Ten years ago, just after the passage of the Telecommunications Act of 1996, The Nation published a special issue on the National Entertainment State. The issue featured a centerfold chart depicting the tentacles of four colossal conglomerates that were increasingly responsible for determining how Americans got their news–Time Warner, General Electric, Disney/Cap Cities and Westinghouse. And essays by Norman Lear, Walter Cronkite and Mark Crispin Miller, among others, looked ahead to a period of no-holds-barred consolidation green-lighted by the new legislation. Today, after a decade of strategic mergers, impulsive couplings and messy divorces–not to mention the birth of “new media” as well as a vigorous media reform movement–the landscape is considerably more complex, though it still bears the oversized footprints of a few giants. This is reflected not only in the detailed fold-out map that appears in this issue but in the range of contributions to this year’s forum.
The centerfold is an invitation to step back from the outrage of the moment–be it over Rush Limbaugh’s addled ranting, Bill O’Reilly’s spin or the White House press corps’s inability to distinguish between journalism and stenography–and see the big picture in gruesome detail. It reminds us that while we might hate the rigid recitation of conservative talking points on Fox News programs and love the Internet frontier reached via MySpace.com, both Fox and MySpace are owned by Rupert Murdoch’s News Corporation. It tells us that when we are wondering whether we should trust an NBC Nightly News report on the greening of nuclear power, it is important to keep in mind that NBC’s owner, General Electric, has a more than passing interest in the development and operation of nuclear power plants. And the chart also reminds us that GE owns Universal Pictures and Universal Studios, making it a major player in the creation of the culture–the TV shows and movies–that goes so far to define what Americans think and do.
It is the power that a handful of corporations continue to wield over the media we consume–even the new media of a supposedly liberating Internet–that ought to concern us as citizens. It is not enough to hope that the Internet will set us free. Yes, the World Wide Web is evolving in ways that few anticipated a decade ago, and yes, as the optimism of Markos Moulitsas Zúniga and the skepticism of Mark Crispin Miller illustrate, there are differing views among progressives of what that evolution is likely to mean. It is a good bet, however, that another forum participant, Rebecca MacKinnon, is right when she argues that new-media companies such as Google, Yahoo! and Microsoft will in relatively short order either displace some of the old-media companies on the chart or acquire or merge with them. (Those entities do not appear on this year’s chart simply because they do not own major television networks–not yet, anyway–and the Internet has yet to surpass television as Americans’ number-one source for news.) But the vast frontiers of new media are being colonized by big players of old media, which just won round one in the fight over “net neutrality” with the House’s passage of the COPE Act, legislation that would allow commercial sites to dominate the net. With the FCC preparing another attempt to strike down rules that guard against local media monopolies, we are entering a period of intense struggle over the fundamental questions for both old and new media: Who will own what, and will the rules regulating ownership be written to benefit the owners or the rest of us? The powerhouses of today’s National Entertainment State stand ready to answer those questions as they always have, by using all their might to make sure that the new boss is the same as the old boss.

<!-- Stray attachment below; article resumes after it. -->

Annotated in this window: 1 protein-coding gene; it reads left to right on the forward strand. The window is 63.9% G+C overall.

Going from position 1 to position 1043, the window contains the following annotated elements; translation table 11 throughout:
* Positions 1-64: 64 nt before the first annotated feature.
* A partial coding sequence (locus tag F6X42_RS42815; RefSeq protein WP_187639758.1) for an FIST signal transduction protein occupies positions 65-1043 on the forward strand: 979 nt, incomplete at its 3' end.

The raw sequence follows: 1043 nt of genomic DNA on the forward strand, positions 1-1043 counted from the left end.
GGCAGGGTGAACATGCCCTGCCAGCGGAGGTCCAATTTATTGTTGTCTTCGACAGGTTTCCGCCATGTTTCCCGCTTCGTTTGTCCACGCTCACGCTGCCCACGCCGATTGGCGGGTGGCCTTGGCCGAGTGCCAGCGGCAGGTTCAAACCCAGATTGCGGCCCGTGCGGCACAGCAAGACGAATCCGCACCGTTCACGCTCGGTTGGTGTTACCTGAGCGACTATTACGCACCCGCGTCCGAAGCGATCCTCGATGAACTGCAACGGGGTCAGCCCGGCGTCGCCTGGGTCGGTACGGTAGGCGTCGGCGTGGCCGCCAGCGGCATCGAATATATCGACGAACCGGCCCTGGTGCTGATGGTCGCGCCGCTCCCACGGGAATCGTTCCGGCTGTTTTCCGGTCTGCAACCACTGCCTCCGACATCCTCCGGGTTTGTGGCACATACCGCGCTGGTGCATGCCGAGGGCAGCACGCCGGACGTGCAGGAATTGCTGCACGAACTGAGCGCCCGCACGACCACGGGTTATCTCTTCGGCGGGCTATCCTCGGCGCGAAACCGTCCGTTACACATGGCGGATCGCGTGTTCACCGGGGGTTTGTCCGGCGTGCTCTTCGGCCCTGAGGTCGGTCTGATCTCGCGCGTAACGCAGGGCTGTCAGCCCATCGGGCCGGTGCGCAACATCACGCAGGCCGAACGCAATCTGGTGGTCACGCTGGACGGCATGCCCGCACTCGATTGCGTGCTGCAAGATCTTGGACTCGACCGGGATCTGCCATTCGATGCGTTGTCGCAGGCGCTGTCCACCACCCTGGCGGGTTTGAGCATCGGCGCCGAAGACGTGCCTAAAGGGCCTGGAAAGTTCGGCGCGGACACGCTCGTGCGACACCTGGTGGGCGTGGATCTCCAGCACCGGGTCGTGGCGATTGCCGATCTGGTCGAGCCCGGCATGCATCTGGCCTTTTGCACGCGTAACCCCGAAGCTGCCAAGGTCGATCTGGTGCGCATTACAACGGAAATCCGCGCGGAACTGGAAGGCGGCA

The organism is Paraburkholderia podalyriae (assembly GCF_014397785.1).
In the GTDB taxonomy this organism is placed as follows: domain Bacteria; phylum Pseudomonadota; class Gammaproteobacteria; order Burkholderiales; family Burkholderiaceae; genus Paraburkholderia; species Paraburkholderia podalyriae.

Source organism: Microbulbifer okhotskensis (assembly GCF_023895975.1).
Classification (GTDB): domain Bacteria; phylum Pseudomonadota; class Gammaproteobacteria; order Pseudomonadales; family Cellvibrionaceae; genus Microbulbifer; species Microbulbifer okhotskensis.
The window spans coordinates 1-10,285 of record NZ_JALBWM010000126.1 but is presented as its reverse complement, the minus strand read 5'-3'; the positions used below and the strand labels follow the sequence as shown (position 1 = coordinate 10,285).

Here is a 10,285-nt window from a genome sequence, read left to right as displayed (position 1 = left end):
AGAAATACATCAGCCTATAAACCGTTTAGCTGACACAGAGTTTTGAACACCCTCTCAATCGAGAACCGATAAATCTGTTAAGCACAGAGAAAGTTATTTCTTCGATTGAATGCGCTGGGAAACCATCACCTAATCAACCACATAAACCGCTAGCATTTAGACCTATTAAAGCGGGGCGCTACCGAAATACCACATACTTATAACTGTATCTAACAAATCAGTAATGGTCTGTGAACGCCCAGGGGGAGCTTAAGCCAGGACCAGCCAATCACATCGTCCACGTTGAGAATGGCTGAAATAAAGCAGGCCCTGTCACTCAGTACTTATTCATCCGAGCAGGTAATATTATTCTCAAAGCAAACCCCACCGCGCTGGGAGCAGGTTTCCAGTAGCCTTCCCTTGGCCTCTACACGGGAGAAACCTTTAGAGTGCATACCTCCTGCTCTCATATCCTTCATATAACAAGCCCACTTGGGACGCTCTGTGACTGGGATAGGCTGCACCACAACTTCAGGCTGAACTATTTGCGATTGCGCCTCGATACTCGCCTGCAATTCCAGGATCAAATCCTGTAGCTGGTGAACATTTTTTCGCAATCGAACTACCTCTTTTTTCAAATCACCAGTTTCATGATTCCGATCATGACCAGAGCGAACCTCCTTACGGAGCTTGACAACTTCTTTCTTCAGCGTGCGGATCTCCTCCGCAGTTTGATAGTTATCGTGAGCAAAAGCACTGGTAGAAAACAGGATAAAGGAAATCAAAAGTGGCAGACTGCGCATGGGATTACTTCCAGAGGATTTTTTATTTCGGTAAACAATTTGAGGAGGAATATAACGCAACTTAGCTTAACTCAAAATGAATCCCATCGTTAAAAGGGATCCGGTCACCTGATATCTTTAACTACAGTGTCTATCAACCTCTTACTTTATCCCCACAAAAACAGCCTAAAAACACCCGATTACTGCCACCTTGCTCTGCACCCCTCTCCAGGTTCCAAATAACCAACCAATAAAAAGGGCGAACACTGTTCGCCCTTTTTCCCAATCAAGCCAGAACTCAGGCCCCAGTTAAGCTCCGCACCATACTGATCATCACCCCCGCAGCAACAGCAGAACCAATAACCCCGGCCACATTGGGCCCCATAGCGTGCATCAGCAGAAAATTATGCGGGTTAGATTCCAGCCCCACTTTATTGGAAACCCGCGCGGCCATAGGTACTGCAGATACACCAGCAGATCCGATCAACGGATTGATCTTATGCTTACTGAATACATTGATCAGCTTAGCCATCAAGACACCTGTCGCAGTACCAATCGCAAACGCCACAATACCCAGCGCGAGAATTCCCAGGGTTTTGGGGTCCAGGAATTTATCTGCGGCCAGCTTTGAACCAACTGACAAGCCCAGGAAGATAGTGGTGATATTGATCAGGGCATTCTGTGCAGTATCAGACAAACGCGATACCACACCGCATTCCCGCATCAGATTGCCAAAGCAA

But the past need not be prologue. As Robert W. McChesney, Jeffrey Chester and others explain in this issue, the media reform movement that has taken shape over the past decade can do far more than merely police the margins of this Big Media map. It can, and must, chart a course of activism that makes real the promise of new media, that confronts the problems of old media and that recognizes the necessity of creating genuine diversity of media ownership and communicative opportunity, anchored by civic rather than commercial values. If this movement realizes its potential, the next chart of the National Entertainment State will be a map of our media, not theirs.